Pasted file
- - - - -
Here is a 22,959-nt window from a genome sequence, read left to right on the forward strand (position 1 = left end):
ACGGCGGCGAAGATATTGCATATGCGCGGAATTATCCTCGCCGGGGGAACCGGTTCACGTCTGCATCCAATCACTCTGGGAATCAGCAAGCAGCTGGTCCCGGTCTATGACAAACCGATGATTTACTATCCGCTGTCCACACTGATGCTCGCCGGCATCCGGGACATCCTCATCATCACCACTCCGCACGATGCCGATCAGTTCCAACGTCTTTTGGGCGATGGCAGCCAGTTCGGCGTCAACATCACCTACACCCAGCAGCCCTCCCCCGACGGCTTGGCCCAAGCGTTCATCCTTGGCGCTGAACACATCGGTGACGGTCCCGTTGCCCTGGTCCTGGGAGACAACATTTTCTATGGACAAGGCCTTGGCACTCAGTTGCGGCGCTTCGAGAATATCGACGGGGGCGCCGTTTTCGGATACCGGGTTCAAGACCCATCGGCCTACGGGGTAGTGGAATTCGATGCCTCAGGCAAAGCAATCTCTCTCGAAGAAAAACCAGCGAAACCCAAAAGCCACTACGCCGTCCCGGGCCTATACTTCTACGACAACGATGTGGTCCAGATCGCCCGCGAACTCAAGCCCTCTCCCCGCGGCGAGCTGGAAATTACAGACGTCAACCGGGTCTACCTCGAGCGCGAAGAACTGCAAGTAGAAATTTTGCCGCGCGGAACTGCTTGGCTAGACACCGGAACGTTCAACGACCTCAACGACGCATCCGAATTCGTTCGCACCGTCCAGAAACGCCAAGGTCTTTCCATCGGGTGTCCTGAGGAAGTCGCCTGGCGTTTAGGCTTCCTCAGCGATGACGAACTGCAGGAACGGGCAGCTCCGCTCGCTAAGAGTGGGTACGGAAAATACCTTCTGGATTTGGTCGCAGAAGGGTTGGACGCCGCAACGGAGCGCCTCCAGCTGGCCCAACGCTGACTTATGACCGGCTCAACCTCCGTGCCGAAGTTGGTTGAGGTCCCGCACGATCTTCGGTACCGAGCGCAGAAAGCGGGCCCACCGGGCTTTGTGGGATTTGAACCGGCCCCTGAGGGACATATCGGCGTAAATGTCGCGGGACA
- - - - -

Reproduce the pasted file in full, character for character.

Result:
Here is a 22,959-nt window from a genome sequence, read left to right on the forward strand (position 1 = left end):
ACGGCGGCGAAGATATTGCATATGCGCGGAATTATCCTCGCCGGGGGAACCGGTTCACGTCTGCATCCAATCACTCTGGGAATCAGCAAGCAGCTGGTCCCGGTCTATGACAAACCGATGATTTACTATCCGCTGTCCACACTGATGCTCGCCGGCATCCGGGACATCCTCATCATCACCACTCCGCACGATGCCGATCAGTTCCAACGTCTTTTGGGCGATGGCAGCCAGTTCGGCGTCAACATCACCTACACCCAGCAGCCCTCCCCCGACGGCTTGGCCCAAGCGTTCATCCTTGGCGCTGAACACATCGGTGACGGTCCCGTTGCCCTGGTCCTGGGAGACAACATTTTCTATGGACAAGGCCTTGGCACTCAGTTGCGGCGCTTCGAGAATATCGACGGGGGCGCCGTTTTCGGATACCGGGTTCAAGACCCATCGGCCTACGGGGTAGTGGAATTCGATGCCTCAGGCAAAGCAATCTCTCTCGAAGAAAAACCAGCGAAACCCAAAAGCCACTACGCCGTCCCGGGCCTATACTTCTACGACAACGATGTGGTCCAGATCGCCCGCGAACTCAAGCCCTCTCCCCGCGGCGAGCTGGAAATTACAGACGTCAACCGGGTCTACCTCGAGCGCGAAGAACTGCAAGTAGAAATTTTGCCGCGCGGAACTGCTTGGCTAGACACCGGAACGTTCAACGACCTCAACGACGCATCCGAATTCGTTCGCACCGTCCAGAAACGCCAAGGTCTTTCCATCGGGTGTCCTGAGGAAGTCGCCTGGCGTTTAGGCTTCCTCAGCGATGACGAACTGCAGGAACGGGCAGCTCCGCTCGCTAAGAGTGGGTACGGAAAATACCTTCTGGATTTGGTCGCAGAAGGGTTGGACGCCGCAACGGAGCGCCTCCAGCTGGCCCAACGCTGACTTATGACCGGCTCAACCTCCGTGCCGAAGTTGGTTGAGGTCCCGCACGATCTTCGGTACCGAGCGCAGAAAGCGGGCCCACCGGGCTTTGTGGGATTTGAACCGGCCCCTGAGGGACATATCGGCGTAAATGTCGCGGGACA